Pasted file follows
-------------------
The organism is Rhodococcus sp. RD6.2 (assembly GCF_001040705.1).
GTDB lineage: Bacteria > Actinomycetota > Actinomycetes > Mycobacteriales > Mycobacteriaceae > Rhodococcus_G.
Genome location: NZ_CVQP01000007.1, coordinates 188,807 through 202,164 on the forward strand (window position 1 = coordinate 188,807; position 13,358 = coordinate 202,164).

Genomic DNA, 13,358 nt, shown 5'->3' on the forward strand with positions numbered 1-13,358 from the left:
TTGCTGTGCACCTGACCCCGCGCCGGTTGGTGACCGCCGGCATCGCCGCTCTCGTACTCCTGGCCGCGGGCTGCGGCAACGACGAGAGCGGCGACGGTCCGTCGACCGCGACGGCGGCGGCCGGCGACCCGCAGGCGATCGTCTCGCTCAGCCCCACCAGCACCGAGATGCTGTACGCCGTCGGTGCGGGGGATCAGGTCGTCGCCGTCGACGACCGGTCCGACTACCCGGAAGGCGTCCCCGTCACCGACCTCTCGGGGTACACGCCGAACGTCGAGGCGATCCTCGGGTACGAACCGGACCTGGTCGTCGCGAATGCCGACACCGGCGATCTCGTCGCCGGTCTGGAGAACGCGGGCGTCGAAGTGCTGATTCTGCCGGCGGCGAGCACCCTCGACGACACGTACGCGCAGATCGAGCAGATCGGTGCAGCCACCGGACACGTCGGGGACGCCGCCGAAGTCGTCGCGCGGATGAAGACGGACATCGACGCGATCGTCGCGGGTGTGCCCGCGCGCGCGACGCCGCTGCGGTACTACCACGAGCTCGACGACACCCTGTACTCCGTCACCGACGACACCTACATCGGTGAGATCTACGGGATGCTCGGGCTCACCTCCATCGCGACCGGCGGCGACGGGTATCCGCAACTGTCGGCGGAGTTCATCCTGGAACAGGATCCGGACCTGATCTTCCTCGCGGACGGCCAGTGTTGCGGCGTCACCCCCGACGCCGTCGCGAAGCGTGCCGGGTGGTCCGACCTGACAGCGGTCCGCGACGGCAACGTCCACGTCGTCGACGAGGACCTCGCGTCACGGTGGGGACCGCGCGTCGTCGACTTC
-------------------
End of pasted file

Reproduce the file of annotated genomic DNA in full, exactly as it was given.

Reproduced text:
The organism is Rhodococcus sp. RD6.2 (assembly GCF_001040705.1).
GTDB lineage: Bacteria > Actinomycetota > Actinomycetes > Mycobacteriales > Mycobacteriaceae > Rhodococcus_G.
Genome location: NZ_CVQP01000007.1, coordinates 188,807 through 202,164 on the forward strand (window position 1 = coordinate 188,807; position 13,358 = coordinate 202,164).

Genomic DNA, 13,358 nt, shown 5'->3' on the forward strand with positions numbered 1-13,358 from the left:
TTGCTGTGCACCTGACCCCGCGCCGGTTGGTGACCGCCGGCATCGCCGCTCTCGTACTCCTGGCCGCGGGCTGCGGCAACGACGAGAGCGGCGACGGTCCGTCGACCGCGACGGCGGCGGCCGGCGACCCGCAGGCGATCGTCTCGCTCAGCCCCACCAGCACCGAGATGCTGTACGCCGTCGGTGCGGGGGATCAGGTCGTCGCCGTCGACGACCGGTCCGACTACCCGGAAGGCGTCCCCGTCACCGACCTCTCGGGGTACACGCCGAACGTCGAGGCGATCCTCGGGTACGAACCGGACCTGGTCGTCGCGAATGCCGACACCGGCGATCTCGTCGCCGGTCTGGAGAACGCGGGCGTCGAAGTGCTGATTCTGCCGGCGGCGAGCACCCTCGACGACACGTACGCGCAGATCGAGCAGATCGGTGCAGCCACCGGACACGTCGGGGACGCCGCCGAAGTCGTCGCGCGGATGAAGACGGACATCGACGCGATCGTCGCGGGTGTGCCCGCGCGCGCGACGCCGCTGCGGTACTACCACGAGCTCGACGACACCCTGTACTCCGTCACCGACGACACCTACATCGGTGAGATCTACGGGATGCTCGGGCTCACCTCCATCGCGACCGGCGGCGACGGGTATCCGCAACTGTCGGCGGAGTTCATCCTGGAACAGGATCCGGACCTGATCTTCCTCGCGGACGGCCAGTGTTGCGGCGTCACCCCCGACGCCGTCGCGAAGCGTGCCGGGTGGTCCGACCTGACAGCGGTCCGCGACGGCAACGTCCACGTCGTCGACGAGGACCTCGCGTCACGGTGGGGACCGCGCGTCGTCGACTTC